Thursday, March 24, 2005

The Fortunes of Law & Order

Whilst at the library I came across a recent issue of Fortune magazine, the contents of which included a very interesting article on the Law & Order TV franchise in general, and on series creator Dick Wolf in particular. (Subscription required for full article online.) L&O has never been a particular favorite of mine, mainly because my wife seems to have tapped into some kind of 24-hour Law & Order channel. (Actually it is the NBC, TNT and USA networks, manipulated with a remote control, but just watch -- it could happen.) I get sick of it being on my living room TV all day and all night, but my wife likes it, so I let her have her fun.

What little snippets of the show I do get to see tend to be a bit blood-curdling. I have never said this out loud, but there are times when I want to walk into the living room and shout, "Oh! Are you watching RAPE & MURDER again?" Because that is basically what the show is about. Also, if they show police procedures first, then go through the workings of the District Attorney's office, why don't they call the show "Order & Law"? Seems to me that they got that backwards.

It is also interesting to learn who else watches the show. Charlton Heston mentioned a few years ago that his favorite TV show is L&O. That is especially high praise from someone who admitted to not watching much television. Plus, Heston is cool. Former L&O attorney Michael Moriarty thought so, too. In 2001 he made an appeal to Charlton Heston to team up and stand for constitutional values. No word on whether Heston ever responded.

Moriarty, of course, was still seething from his bad experience with the federal government several years earlier. The encounter with Janet Reno was enough to send him packing and relocating in Canada. See, there is a precedent for all of the leftists who wanted to moved after last November's election.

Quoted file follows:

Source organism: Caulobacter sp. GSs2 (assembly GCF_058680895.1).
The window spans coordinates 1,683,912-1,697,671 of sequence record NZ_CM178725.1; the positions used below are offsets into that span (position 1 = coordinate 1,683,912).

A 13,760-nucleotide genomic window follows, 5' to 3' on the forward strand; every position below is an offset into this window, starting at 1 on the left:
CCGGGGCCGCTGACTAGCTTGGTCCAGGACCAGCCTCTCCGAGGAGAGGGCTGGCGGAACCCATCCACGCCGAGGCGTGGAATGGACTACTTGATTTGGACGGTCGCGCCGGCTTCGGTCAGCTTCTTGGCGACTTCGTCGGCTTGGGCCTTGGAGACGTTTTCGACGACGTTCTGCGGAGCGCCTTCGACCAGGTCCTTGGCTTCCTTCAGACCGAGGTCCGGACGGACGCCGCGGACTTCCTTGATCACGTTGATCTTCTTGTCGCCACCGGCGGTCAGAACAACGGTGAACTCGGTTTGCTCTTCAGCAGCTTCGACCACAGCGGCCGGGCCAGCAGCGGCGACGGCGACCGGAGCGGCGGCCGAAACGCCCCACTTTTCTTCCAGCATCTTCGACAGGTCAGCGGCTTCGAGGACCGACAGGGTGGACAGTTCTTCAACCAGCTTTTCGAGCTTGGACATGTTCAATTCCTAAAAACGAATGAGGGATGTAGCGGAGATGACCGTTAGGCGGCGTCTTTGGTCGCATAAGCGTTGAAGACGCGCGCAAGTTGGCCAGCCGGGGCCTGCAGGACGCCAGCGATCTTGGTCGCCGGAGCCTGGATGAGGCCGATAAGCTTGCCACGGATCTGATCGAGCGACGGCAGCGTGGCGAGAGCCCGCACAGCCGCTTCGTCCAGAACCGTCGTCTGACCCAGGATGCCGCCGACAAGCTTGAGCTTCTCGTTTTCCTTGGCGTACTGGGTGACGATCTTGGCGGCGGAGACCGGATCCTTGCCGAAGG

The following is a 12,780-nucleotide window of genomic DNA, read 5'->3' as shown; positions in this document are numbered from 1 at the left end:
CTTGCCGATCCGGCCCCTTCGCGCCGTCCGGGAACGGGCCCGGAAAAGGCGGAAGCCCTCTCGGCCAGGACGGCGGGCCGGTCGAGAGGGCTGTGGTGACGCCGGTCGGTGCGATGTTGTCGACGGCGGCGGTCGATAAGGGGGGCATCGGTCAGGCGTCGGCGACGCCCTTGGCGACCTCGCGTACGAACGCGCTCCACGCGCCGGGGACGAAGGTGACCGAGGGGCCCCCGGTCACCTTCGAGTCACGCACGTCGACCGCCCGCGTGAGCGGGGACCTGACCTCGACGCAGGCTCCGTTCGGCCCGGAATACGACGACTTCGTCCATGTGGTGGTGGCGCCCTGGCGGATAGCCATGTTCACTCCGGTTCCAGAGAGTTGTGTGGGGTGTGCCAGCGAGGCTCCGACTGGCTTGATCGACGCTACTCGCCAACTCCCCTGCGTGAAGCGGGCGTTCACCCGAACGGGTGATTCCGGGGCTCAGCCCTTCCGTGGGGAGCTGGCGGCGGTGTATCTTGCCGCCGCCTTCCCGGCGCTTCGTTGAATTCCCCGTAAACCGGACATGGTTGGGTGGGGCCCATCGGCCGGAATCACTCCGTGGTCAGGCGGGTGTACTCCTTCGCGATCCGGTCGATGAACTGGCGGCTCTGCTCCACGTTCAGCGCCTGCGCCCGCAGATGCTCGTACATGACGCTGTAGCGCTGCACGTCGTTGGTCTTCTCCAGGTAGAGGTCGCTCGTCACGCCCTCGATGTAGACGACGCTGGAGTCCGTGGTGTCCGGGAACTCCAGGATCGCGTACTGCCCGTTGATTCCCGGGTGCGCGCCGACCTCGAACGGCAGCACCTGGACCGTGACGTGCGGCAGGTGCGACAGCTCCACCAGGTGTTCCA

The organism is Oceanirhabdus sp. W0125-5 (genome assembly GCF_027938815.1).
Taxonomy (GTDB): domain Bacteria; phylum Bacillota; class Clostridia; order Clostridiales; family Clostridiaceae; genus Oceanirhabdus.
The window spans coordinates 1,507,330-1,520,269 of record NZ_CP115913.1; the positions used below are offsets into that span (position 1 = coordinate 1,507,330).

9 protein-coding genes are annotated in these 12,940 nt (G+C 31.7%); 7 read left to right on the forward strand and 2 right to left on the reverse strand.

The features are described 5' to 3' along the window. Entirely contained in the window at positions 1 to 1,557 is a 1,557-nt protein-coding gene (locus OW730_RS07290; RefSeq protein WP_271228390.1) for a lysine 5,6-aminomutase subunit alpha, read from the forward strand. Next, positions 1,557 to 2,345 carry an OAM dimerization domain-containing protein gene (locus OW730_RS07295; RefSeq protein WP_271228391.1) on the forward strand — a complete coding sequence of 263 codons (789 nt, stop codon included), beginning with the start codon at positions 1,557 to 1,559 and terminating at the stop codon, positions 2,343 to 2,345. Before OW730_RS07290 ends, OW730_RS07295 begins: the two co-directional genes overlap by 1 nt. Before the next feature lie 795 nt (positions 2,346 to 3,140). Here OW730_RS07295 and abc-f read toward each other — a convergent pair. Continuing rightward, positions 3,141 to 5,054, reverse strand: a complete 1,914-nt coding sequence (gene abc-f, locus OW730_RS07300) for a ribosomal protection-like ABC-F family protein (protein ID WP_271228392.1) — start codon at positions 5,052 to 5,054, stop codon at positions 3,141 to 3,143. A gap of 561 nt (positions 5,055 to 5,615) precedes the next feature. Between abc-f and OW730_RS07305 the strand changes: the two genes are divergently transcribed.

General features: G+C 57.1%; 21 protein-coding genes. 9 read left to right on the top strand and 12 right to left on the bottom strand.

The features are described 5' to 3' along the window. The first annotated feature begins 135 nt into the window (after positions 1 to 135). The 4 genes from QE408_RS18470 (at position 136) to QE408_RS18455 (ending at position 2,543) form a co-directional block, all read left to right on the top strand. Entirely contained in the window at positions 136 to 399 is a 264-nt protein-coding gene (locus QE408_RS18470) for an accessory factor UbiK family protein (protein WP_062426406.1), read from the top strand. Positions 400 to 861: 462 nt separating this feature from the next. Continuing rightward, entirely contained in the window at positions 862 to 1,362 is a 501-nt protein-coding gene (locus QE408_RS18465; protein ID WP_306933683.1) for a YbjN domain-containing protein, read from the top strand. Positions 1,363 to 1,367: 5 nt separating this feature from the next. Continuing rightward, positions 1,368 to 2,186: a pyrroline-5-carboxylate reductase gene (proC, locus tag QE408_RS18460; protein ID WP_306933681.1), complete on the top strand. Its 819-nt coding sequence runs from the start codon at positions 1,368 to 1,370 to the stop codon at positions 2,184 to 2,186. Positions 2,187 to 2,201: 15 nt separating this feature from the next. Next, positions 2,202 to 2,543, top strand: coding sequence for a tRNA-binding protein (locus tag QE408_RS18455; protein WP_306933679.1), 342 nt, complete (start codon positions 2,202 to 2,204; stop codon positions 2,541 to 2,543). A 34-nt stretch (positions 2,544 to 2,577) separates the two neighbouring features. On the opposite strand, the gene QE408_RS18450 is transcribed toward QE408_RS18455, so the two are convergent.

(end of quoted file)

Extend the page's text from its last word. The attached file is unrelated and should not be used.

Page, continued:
Longtime cast member Sam Waterston, who replaced Moriarty, has been outspoken on political matters. Days before the 2000 election, he debated Phil Donahue (a Ralph Nader supporter) on Fox News about the Greens taking votes away from Al Gore. Considering the outcome of that election, he may have had a point. Heh heh.

Current L&O Attorney General Fred Thompson, as a former US Senator from Tennessee, has the highest political profile of any cast member. He is a Republican, a rarity in the entertainment world, and made an appearance at the 2004 Republican National Convention, as did former L&O Assistant DA Angie Harmon.

I had always assumed that Dick Wolf was another Hollywood left type of guy, and a Clintonite at heart; many shows seemed to espouse a blatantly left of center point of view. According to the Fortune article, however, he is a political conservative. I may need to take a closer look at the show to see if his alleged political leanings can be gleaned from any more recent episodes. It is possible that TV shows and movies are influenced indirectly by the prevailing political wind in Washington D.C. The author of the article implies that Wolf's political conservatism is directly related to the name of the show: Law & Order. That kind of conclusion makes no sense to me. Does this mean that leftists are anarchic and disorderly? Quite the opposite is true. They are statists of the highest order, both in theory and in practice. (Unlike many conservatives, who are statist in practice if not in theory.) If anyone represents law and order, it is the left.

The show might be worth taking a closer look at, too, if they are maintaining the tradition of attractive female ADA's that made it worth watching in the late 1990s. Especially a conservative Texan pro-life attorney like Angie Harmon's character.

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